The FutureGas Project

In this podcast, Maria Olczak (FSR) and Tara Sabbagh Amirkhizi, PhD student at the Technical University on Denmark, discuss the objectives, scope and preliminary results of the FutureGas project.

he FutureGas project investigates how the gas sector could be integrated into the Danish energy system and contribute to a clean energy transition e.g. through the injection of green gas.

The researchers from Technical University of Denmark (DTU) and key stakeholders of the Danish gas industry have been working with 18 international partners (including the Florence School of Regulation) to pursue the research on the potential opportunities across the gas value chain. The project also looks into different national experiences with renewable gas injection and support systems.

FutureGas: gas as part of the green future

In the first part of the podcast, the key information regarding the scope, objectives and the work packages of the project are provided. Then, Maria and Tara discuss how this project fits into the changing policy landscape in Denmark with the adoption of a new 55% renewables target.

As the FutureGas project concludes at the beginning of 2020, some preliminary results are already available:

  1. Upgrading the biogas to biomethane is more cost-efficient than utilizing biogas directly.
  2. Such results are very sensitive towards the gas price, as high gas prices encourage the production of renewable gases.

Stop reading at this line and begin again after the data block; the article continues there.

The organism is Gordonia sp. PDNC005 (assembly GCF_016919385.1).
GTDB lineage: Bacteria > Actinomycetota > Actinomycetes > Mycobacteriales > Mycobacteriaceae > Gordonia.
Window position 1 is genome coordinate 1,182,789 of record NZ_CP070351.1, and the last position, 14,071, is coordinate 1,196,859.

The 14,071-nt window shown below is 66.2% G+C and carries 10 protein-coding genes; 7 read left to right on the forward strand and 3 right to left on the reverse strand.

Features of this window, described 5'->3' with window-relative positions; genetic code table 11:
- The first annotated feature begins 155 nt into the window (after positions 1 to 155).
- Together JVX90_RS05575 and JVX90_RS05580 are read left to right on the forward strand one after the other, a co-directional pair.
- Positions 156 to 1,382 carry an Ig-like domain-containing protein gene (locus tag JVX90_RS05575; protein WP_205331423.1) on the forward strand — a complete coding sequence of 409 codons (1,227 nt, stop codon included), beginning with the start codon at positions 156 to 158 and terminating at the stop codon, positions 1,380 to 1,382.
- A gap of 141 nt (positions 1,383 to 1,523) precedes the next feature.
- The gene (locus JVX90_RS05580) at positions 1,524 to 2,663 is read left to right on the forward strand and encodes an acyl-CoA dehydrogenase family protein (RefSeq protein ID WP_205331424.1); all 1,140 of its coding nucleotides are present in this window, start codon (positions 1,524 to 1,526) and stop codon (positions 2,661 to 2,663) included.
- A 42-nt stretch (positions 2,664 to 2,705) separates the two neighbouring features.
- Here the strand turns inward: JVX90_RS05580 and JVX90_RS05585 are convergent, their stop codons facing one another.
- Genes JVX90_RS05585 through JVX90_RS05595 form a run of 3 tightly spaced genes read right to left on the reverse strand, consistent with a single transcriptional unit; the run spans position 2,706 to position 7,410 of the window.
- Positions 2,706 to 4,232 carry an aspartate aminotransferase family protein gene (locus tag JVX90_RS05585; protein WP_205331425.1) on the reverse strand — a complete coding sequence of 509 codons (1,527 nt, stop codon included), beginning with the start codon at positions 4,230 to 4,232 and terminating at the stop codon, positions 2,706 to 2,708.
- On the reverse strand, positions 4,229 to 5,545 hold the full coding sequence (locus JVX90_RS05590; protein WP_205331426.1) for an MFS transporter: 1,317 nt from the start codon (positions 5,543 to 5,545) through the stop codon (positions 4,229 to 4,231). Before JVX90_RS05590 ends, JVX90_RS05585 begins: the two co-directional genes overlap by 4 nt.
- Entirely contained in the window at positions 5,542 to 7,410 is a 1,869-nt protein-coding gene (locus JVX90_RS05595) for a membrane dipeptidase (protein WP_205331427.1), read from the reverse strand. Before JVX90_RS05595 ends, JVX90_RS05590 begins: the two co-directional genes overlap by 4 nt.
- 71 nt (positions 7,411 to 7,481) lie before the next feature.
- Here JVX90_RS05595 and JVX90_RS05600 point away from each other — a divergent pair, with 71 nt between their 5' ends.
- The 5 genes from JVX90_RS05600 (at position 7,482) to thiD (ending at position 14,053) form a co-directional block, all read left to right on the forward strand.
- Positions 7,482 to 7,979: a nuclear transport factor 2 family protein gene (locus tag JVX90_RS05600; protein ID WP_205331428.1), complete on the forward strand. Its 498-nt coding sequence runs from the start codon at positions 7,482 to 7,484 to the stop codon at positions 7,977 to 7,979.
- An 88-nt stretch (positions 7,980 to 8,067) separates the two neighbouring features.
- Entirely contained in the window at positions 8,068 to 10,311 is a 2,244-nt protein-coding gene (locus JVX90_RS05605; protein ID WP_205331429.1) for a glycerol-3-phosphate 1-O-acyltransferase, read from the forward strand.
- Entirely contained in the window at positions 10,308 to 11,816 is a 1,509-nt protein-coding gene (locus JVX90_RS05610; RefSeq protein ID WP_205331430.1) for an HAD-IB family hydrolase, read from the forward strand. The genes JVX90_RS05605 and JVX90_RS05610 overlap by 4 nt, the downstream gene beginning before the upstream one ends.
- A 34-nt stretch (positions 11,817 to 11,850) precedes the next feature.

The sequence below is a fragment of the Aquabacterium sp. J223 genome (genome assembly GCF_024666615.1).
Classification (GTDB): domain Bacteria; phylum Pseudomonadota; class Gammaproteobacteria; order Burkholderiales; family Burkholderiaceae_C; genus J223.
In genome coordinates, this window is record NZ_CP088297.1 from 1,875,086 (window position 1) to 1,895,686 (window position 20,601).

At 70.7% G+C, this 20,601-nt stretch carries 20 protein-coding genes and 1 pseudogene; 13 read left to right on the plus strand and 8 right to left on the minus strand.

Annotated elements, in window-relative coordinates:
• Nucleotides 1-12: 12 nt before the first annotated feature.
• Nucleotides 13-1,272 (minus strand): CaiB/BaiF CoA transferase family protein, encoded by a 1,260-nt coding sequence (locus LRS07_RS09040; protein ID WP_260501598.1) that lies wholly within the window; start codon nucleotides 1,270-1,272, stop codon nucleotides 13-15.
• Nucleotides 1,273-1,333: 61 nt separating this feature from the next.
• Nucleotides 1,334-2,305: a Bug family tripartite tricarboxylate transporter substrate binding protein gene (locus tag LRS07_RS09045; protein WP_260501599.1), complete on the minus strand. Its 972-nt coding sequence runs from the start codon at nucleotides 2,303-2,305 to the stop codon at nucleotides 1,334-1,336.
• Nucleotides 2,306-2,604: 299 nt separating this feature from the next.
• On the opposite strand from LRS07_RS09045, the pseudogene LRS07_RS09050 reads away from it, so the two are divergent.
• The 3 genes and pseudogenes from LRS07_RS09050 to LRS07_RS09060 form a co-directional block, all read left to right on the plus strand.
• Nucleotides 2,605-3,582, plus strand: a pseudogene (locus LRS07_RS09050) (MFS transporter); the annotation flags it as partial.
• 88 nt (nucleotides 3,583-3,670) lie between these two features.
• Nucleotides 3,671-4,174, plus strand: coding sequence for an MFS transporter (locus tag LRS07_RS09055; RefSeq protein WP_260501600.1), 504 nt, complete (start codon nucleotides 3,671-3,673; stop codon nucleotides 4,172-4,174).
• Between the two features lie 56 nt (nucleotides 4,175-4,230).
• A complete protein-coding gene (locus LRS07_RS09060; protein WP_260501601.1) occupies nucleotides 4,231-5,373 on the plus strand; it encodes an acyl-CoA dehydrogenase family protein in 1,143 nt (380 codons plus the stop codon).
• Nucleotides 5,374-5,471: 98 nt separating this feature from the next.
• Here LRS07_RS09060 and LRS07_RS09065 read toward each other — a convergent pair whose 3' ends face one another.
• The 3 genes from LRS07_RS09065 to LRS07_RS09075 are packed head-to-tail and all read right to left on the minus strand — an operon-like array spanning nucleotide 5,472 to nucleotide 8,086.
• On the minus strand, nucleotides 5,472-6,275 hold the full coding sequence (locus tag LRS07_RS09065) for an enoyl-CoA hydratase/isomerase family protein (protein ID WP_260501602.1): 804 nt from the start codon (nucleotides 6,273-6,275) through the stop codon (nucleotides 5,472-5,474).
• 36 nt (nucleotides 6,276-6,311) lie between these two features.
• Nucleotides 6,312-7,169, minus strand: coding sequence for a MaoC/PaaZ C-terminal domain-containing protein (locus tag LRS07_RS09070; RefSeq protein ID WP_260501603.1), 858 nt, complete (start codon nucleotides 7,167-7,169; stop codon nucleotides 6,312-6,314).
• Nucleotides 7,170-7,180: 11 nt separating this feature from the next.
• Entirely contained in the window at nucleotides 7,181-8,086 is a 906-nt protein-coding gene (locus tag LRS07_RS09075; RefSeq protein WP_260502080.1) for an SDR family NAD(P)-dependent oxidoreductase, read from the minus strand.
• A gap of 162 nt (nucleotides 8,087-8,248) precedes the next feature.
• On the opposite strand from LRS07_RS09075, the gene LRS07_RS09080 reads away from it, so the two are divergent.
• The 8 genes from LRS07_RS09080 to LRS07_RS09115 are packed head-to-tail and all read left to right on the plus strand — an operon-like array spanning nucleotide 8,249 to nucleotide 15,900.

3. Initial laboratory tests demonstrate that gas boilers are less sensitive towards the differing gas qualities than expected. This finding could contribute to the debate on gas quality harmonisation in the EU.
  4. Last but not least, a new support system for biogas has been proposed, to ensure that green gas’ value is recognised in cross-border trade and by the final consumers.

Curious to know more about the project? Listen to the podcast:

You can find more information, reports and presentations on the project webpage!


Tara Sabbagh Amirkhizi is a PhD student at the Technical University on Denmark.

Tara is working in the Energy Economics and Regulation (EER) group on market regulation, taxes and tariffs for renewable gas. Before her PhD, she was working in Germany focusing on German Market Regulation on electricity and auxiliary services. She has a master degree in industrial engineering Management from the Technical University of Hamburg.


Maria Olczak is a Research Associate of the Gas Area at the Florence School of Regulation.

She holds MA in European Studies from the University of Warsaw and MA in European Interdisciplinary Studies from the College of Europe. At the FSR she is working on the following topics: the role of renewable gas in the decarbonisation of the gas sector, sector coupling and fugitive methane emissions in the gas industry.

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